Bloomberg Philanthropies and the Organization for Economic Cooperation and Development (OECD) have released the report ‘Enhancing Innovation Capacity in City Government’ which covers the results of their survey that examined the innovation capacity of 89 cities across the globe.
Innovation capacity is defined as the human, financial, and institutional resources and skills that can catalyze, implement, and advance collaborative, long-term, and bottom-up problem solving. The capacity of city governments to innovate is based on three interdependent building blocks: organizational arrangements – referring to the formal and informal institutional structures that can foster or hinder innovation; data management capability – related to a city’s ability to harness, manage, and use data effectively, and the openness to partnership – the ability for the city to work with different stakeholders.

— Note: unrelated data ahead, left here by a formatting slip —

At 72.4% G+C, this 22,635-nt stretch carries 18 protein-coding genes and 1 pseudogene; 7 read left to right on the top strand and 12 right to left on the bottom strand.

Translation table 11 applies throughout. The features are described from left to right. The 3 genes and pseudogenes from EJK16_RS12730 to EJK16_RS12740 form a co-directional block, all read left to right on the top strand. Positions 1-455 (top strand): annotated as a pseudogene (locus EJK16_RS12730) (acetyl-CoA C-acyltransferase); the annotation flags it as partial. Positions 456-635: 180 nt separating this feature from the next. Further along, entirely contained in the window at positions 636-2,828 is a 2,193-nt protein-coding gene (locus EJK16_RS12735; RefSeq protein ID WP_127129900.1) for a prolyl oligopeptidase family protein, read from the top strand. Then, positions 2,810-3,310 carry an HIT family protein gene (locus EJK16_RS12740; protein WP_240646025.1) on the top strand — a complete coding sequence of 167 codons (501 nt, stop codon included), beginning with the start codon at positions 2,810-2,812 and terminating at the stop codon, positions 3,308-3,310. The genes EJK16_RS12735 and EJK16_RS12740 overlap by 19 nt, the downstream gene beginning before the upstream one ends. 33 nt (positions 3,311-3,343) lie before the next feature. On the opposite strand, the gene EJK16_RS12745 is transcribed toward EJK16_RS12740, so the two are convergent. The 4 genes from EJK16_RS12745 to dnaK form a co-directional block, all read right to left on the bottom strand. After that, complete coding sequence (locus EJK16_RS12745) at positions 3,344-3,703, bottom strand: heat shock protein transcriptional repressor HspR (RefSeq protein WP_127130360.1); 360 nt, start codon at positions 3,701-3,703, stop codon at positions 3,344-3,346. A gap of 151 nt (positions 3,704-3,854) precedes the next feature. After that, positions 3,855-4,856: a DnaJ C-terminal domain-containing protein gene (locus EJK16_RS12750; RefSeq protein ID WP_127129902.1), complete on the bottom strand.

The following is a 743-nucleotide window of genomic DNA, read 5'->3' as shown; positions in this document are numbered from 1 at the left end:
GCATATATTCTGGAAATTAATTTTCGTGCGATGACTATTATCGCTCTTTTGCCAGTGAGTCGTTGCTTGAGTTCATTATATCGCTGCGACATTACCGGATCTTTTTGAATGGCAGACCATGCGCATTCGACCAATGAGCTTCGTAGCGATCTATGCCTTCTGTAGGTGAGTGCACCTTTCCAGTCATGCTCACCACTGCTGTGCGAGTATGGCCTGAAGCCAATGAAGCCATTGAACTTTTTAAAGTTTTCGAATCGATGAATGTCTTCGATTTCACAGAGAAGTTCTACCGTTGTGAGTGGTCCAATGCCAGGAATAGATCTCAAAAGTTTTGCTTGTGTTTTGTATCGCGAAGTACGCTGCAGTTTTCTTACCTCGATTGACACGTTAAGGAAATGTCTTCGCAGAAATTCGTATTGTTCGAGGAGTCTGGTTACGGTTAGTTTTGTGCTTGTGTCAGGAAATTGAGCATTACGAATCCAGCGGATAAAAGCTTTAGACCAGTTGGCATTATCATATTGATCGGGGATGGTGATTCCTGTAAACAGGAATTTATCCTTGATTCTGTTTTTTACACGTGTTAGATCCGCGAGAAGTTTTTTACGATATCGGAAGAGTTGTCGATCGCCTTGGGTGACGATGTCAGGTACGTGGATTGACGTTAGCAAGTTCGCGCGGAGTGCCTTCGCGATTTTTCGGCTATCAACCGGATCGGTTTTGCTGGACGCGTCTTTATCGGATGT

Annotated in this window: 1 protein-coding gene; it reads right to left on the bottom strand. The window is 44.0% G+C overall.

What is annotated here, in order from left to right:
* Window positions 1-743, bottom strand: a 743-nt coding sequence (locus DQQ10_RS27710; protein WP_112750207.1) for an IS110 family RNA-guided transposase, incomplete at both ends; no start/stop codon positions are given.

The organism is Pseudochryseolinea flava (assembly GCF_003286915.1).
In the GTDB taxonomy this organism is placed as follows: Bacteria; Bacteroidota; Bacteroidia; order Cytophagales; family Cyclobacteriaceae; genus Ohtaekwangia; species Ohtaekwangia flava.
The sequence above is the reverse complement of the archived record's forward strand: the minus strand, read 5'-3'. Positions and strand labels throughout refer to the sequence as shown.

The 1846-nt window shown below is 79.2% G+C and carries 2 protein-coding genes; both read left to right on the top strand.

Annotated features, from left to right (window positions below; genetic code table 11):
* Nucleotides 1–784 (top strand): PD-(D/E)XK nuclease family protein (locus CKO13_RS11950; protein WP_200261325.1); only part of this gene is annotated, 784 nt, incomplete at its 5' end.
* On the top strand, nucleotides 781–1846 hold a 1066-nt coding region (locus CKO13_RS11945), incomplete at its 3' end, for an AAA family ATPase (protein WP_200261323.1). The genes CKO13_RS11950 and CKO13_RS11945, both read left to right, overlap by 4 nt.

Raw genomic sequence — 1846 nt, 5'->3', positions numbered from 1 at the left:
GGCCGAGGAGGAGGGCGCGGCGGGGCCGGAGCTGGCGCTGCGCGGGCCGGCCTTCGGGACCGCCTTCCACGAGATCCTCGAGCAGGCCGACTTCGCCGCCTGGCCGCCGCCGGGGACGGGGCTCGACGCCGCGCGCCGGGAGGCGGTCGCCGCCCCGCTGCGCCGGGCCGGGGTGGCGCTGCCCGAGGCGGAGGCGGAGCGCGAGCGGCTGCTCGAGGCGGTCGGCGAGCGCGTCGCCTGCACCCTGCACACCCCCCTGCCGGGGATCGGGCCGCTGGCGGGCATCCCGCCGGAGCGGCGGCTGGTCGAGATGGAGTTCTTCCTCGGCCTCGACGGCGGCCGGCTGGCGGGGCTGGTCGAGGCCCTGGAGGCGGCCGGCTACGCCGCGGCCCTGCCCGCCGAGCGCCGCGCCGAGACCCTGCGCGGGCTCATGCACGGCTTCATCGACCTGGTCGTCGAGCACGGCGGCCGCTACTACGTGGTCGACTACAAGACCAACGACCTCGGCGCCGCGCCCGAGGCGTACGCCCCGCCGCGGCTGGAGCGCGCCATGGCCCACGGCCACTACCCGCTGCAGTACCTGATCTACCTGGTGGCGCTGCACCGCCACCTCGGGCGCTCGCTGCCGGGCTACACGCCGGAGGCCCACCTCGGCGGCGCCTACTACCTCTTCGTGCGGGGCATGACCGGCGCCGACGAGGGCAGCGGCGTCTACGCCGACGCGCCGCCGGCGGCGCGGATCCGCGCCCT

The survey covered five dimensions of innovation capacity:
- innovation strategy and approaches – a dedicated strategy encourages cities to stimulate their long-term capacity to innovate by publicly stating those goals so that the city can be held accountable to achieving them;
- staffing and structure of innovation work – the cities surveyed ranked leadership commitment as the most important determinant of successful innovation work;
- data used to support innovation work – the production, free flow, and utilization of data and knowledge across the public sector is required to improve innovation capacity;
- funding dedicated to innovation – cities that set up a specific financing framework for innovation have a strong foundation for the implementation of new ideas; and,
- the outcomes monitored and evaluated based on the city’s objectives – Cities that evaluate the impact of their innovation work are better positioned to scale up innovative projects that offer a better return on investment of taxpayers’ dollars.
An interactive map has also been created to demonstrate cities’ commitments to innovation and how they affect citizens’ lives.